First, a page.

Dr Johnson's House

Attractions, Historic buildings and sites Smithfield
  • 4 out of 5 stars
(10user reviews)
27 Love It
Save it
Dr Johnson's House
Dr Johnson's House
Samuel Johnson’s home from 1748-1759 and the place where he compiled the first comprehensive English dictionary houses collections of pictures and period furniture.

Posted:

Venue name: Dr Johnson's House
Contact:
Address: 17 Gough Square
London
EC4A 3DE
Opening hours: £4.50, £3.50 concs (over 60, student or registered unemployed), £1.50 children (age 5-17), £10 family, under-fives free
Transport: Tube: Chancery Lane
Do you own this business?
To improve this listing email: feedback@timeout.com

You may be interested in:

Average User Rating

4.4 / 5

Rating Breakdown

  • 5 star:7
  • 4 star:0
  • 3 star:3
  • 2 star:0
  • 1 star:0
LiveReviews|10
2 people listening
GeorgeX
Tastemaker

Samuel Johnson is the one that created the first English dictionary. A small museum about him and at the same time one of the finest examples of domestic houses in the 17th Century. 5 storey house, with a lot of factsheets to read further and a replica of the original dictionary. The most famous London quote; "When a man is tired of London, he is tired of life" was actually written by him.

Hadrian B

A venue dedicated to knowledge as well as beauty. Not only Johnson's is preserved in the house, but traces of Boswell (unavoidably), Reynolds, Garrick, and all the dictionary's men. Marvelously enjoyable.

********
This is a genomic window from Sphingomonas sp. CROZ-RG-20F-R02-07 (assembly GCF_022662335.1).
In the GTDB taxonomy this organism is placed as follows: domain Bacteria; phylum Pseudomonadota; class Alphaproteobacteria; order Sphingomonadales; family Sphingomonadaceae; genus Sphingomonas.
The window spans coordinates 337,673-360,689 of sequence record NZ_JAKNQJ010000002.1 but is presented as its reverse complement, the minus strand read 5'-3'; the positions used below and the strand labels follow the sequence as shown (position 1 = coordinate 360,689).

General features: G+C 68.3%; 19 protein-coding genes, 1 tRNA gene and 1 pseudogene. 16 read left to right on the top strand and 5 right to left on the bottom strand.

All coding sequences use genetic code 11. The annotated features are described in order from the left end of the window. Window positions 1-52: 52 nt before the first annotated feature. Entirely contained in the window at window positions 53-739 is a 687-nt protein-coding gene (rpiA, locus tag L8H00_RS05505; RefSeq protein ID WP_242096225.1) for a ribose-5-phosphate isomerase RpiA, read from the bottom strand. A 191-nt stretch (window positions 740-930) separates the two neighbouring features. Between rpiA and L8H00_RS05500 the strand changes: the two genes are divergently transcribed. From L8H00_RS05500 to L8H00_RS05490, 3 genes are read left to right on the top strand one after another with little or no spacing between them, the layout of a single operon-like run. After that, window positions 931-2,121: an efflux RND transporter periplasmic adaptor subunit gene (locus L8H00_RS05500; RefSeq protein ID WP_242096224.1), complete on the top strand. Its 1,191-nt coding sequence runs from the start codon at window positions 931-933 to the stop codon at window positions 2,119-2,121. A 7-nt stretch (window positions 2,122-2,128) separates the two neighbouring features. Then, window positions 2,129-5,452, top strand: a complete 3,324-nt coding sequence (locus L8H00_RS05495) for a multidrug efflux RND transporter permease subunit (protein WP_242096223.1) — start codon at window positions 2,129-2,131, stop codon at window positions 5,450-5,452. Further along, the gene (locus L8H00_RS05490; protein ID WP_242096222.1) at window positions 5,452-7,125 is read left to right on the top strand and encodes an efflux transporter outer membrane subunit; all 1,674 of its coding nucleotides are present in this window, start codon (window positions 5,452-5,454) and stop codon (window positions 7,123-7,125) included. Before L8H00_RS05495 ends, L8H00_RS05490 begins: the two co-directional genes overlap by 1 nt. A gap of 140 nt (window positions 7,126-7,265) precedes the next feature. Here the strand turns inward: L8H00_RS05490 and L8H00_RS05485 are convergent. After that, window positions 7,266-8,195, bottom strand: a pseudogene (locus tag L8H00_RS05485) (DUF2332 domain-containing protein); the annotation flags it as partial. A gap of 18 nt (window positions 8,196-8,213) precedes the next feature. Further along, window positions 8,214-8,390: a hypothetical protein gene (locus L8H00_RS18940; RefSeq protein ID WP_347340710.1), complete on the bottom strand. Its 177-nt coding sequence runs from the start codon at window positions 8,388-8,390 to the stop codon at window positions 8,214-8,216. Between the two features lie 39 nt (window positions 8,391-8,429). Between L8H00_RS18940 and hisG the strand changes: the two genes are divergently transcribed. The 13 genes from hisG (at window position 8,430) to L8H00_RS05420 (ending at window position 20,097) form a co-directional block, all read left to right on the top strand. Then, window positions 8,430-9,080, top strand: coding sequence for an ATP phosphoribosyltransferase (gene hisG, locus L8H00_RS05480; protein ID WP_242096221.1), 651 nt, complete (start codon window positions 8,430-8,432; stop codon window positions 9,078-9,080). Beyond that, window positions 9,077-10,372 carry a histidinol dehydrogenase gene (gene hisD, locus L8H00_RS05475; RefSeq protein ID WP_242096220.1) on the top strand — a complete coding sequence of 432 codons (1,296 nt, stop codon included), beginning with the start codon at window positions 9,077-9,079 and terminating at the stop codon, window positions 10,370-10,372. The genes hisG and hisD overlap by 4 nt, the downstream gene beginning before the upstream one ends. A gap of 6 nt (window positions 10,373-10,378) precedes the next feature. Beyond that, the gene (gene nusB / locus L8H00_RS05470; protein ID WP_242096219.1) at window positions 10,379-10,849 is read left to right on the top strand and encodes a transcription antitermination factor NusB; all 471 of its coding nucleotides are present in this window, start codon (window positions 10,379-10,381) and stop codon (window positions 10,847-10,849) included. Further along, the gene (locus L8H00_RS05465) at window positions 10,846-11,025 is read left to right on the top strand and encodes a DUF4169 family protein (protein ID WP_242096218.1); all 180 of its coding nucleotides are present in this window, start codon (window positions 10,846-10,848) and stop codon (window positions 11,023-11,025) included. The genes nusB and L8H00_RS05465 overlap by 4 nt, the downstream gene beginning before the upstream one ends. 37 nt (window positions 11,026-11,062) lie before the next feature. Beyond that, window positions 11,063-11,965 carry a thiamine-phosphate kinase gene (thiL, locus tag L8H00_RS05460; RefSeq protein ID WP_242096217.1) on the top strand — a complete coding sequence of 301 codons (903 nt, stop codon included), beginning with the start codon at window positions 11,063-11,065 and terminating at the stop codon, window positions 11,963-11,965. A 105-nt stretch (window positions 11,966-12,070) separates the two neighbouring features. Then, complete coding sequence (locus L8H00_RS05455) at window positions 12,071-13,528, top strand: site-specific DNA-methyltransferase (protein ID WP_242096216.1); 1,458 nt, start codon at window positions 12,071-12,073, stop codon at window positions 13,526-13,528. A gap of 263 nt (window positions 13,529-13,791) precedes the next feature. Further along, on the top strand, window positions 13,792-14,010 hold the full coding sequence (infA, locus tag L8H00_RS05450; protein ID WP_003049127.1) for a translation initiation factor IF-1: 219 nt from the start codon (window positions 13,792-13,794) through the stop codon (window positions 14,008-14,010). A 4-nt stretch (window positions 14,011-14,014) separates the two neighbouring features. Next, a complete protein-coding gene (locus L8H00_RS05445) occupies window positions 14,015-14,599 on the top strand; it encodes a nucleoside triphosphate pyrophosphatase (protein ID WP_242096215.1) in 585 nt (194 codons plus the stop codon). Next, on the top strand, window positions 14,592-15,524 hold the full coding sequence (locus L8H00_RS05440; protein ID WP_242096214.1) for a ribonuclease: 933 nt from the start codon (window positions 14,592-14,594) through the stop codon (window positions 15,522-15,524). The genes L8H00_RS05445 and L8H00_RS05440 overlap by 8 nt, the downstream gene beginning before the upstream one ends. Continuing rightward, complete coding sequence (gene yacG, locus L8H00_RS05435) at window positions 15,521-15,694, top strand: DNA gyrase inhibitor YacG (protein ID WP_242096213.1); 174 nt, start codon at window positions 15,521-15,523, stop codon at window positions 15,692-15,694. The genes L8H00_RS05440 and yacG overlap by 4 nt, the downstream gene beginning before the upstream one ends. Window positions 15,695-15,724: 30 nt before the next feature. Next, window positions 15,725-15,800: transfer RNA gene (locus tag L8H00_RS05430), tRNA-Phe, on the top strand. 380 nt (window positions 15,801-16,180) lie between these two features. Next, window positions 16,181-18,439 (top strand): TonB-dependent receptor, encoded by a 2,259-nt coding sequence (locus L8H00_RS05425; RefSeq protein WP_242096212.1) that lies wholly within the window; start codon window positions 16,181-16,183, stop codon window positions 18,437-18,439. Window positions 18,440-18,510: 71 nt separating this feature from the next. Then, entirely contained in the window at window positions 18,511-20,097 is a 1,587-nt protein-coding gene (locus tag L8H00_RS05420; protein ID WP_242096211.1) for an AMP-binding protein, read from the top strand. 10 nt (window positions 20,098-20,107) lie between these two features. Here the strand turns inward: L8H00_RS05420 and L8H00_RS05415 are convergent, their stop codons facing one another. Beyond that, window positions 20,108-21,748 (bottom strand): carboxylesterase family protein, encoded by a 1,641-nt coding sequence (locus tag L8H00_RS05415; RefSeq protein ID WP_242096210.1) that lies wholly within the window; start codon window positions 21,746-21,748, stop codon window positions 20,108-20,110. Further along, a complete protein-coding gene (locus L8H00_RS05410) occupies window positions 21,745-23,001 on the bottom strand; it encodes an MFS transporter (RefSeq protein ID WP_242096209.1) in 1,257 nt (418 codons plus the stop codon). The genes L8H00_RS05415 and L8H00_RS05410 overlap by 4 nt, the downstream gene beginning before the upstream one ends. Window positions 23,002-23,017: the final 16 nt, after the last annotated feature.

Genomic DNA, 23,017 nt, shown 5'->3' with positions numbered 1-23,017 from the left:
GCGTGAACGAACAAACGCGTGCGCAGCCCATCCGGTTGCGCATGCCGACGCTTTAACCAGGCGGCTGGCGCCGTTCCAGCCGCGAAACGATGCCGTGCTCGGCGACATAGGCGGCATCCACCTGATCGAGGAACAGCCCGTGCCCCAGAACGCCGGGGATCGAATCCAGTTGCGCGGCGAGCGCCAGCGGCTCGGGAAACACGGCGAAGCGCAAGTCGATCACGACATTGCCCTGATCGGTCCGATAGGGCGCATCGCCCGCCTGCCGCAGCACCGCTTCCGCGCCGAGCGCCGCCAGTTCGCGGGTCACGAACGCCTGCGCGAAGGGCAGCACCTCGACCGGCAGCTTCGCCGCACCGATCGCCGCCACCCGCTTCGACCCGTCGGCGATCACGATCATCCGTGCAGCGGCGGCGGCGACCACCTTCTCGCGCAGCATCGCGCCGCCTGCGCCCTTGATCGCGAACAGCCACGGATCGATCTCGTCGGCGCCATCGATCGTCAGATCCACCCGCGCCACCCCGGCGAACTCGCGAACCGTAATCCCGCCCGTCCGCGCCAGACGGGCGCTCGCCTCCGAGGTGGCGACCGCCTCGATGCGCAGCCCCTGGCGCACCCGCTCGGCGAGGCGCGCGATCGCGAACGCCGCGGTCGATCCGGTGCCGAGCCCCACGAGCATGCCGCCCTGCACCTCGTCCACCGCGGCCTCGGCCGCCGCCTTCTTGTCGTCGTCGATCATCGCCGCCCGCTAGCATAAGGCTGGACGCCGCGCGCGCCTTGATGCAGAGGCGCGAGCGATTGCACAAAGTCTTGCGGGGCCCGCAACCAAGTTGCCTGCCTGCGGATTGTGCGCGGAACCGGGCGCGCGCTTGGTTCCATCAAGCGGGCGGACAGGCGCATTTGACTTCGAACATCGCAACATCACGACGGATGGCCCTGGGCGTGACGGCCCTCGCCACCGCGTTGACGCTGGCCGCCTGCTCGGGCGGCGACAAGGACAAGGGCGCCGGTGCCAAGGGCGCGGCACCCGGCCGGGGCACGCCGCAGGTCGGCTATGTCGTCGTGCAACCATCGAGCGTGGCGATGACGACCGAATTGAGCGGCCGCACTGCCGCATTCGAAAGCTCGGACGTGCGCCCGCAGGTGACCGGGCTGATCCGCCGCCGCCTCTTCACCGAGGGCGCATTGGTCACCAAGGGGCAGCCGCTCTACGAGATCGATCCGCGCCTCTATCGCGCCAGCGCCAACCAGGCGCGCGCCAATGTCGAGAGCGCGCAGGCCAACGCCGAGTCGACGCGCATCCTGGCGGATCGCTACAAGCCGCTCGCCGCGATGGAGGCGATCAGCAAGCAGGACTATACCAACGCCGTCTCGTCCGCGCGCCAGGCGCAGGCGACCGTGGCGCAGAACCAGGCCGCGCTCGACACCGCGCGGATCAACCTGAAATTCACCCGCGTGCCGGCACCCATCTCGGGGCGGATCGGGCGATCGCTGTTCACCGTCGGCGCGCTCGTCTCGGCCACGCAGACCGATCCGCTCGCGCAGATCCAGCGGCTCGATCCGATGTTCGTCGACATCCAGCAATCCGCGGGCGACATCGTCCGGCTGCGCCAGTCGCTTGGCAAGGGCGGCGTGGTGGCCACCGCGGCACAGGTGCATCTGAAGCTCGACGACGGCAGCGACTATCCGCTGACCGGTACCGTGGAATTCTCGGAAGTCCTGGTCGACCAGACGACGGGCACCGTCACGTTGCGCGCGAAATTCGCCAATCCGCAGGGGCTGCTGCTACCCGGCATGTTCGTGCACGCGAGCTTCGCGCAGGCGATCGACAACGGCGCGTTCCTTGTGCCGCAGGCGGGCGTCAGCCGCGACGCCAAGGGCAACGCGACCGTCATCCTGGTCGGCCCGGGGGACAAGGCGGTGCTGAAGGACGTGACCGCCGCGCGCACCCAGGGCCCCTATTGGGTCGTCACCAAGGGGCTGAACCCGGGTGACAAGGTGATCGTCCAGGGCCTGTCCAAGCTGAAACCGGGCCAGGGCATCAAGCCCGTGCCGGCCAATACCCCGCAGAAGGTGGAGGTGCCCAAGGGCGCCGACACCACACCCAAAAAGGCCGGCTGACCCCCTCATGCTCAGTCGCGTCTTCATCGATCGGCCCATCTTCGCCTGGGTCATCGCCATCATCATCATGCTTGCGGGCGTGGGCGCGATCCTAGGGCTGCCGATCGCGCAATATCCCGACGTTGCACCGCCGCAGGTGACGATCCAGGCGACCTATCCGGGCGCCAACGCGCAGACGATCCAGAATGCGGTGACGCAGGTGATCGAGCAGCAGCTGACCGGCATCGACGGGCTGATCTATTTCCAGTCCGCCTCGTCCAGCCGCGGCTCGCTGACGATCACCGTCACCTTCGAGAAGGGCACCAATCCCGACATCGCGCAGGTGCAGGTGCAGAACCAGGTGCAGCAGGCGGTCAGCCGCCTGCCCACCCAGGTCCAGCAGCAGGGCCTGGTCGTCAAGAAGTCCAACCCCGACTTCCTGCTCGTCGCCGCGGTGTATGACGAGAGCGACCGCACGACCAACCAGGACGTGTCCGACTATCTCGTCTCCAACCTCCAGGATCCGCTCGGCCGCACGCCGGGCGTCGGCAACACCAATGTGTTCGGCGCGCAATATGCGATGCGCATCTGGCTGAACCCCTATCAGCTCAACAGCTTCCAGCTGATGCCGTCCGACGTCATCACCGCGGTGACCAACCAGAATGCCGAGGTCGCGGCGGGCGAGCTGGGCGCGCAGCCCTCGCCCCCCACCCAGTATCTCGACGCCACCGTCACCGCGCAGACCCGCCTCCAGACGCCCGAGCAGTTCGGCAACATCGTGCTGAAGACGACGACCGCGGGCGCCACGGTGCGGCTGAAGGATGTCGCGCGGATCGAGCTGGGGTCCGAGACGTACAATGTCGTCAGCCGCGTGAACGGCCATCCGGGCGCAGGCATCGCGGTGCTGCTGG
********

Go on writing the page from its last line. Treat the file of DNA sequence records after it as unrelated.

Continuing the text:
Hadrian B

A venue dedicated to knowledge as well as beauty. Not only Johnson's is preserved in the house, but traces of Boswell (unavoidably), Reynolds, Garrick, and all the dictionary's men. Marvelously enjoyable.

Nicholas C

This where Johnson wrote his famous Dictionary which was published in 1755. The house also hosts lectures and it is well worth a visit.

Nick Y

An utterly charming old town-house located in the heart of the City; of London's many small museums, this is one of the best.

Guille L

Tucked away in the City. Step back in time and see, hear and feel how London was in the 18th century. Anyone that speaks English would appreciate the genious of Samuel Johnson

Laura I

Exceptional example of late 17th-century architecture thoughtfully presented to the public. A wealth of information on words and Georgian London with an exciting programme of events and a remarkably welcoming and intelligent Curator

Jonnyboy
tastemaker

Tucked away in a little square in the City of London, Gough Street to be exact, is a 5 storey 17th Century House owned by Dr Johnson. He is best known for creating the first comprehensive English dictionary that we would all recognise and use today.

When he died, all his belongings were sold so this is very much a celebration of the space he lived and worked in, but it is still a very interesting example of a domestic house from that time.

It has stood the test of time, having been completely rebuild following the Great Fire of London, 350 years ago to miraculously only having its roof blown off in WW2. Many of the other buildings in the vacuity date from the 1950's or even the 90's, so 17 Gough Street really is something to celebrate.

Open Mon-Sat, with a small entrance fee on the door

Bonnie W
Tastemaker

A well laid out and informative little museum. There are sheets to read in each room giving you further information about the rooms themselves as well as the many portraits lining the walls. This is definitely not a grand house, but that's to be expected as Samuel Johnson was not a very wealthy man. The highlight for me was the library where there was a replica of Johnson's dictionary to flip through as well as a first edition behind glass.